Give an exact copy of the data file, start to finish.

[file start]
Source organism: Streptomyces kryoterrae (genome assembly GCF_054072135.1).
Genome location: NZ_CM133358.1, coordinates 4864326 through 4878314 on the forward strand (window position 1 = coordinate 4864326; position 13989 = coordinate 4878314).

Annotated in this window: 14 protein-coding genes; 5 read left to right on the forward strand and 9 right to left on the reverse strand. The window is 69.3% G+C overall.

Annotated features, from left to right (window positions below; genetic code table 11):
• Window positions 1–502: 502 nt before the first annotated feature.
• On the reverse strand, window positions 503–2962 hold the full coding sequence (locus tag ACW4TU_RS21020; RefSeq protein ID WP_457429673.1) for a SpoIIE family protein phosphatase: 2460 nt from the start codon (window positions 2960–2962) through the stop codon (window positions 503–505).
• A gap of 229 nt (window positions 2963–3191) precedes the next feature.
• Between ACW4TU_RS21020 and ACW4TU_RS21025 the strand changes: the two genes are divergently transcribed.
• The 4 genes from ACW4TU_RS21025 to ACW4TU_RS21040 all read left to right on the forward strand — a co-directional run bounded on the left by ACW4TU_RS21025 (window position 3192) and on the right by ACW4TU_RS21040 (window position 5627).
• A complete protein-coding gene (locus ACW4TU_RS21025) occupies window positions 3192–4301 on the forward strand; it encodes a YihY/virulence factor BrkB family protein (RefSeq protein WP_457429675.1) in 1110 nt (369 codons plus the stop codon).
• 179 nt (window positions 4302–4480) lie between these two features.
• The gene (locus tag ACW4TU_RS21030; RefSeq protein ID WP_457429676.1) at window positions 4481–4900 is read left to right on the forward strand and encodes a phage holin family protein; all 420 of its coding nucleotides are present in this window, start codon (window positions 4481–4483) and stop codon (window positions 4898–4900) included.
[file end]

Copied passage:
Source organism: Streptomyces kryoterrae (genome assembly GCF_054072135.1).
Genome location: NZ_CM133358.1, coordinates 4864326 through 4878314 on the forward strand (window position 1 = coordinate 4864326; position 13989 = coordinate 4878314).

Annotated in this window: 14 protein-coding genes; 5 read left to right on the forward strand and 9 right to left on the reverse strand. The window is 69.3% G+C overall.

Annotated features, from left to right (window positions below; genetic code table 11):
• Window positions 1–502: 502 nt before the first annotated feature.
• On the reverse strand, window positions 503–2962 hold the full coding sequence (locus tag ACW4TU_RS21020; RefSeq protein ID WP_457429673.1) for a SpoIIE family protein phosphatase: 2460 nt from the start codon (window positions 2960–2962) through the stop codon (window positions 503–505).
• A gap of 229 nt (window positions 2963–3191) precedes the next feature.
• Between ACW4TU_RS21020 and ACW4TU_RS21025 the strand changes: the two genes are divergently transcribed.
• The 4 genes from ACW4TU_RS21025 to ACW4TU_RS21040 all read left to right on the forward strand — a co-directional run bounded on the left by ACW4TU_RS21025 (window position 3192) and on the right by ACW4TU_RS21040 (window position 5627).
• A complete protein-coding gene (locus ACW4TU_RS21025) occupies window positions 3192–4301 on the forward strand; it encodes a YihY/virulence factor BrkB family protein (RefSeq protein WP_457429675.1) in 1110 nt (369 codons plus the stop codon).
• 179 nt (window positions 4302–4480) lie between these two features.
• The gene (locus tag ACW4TU_RS21030; RefSeq protein ID WP_457429676.1) at window positions 4481–4900 is read left to right on the forward strand and encodes a phage holin family protein; all 420 of its coding nucleotides are present in this window, start codon (window positions 4481–4483) and stop codon (window positions 4898–4900) included.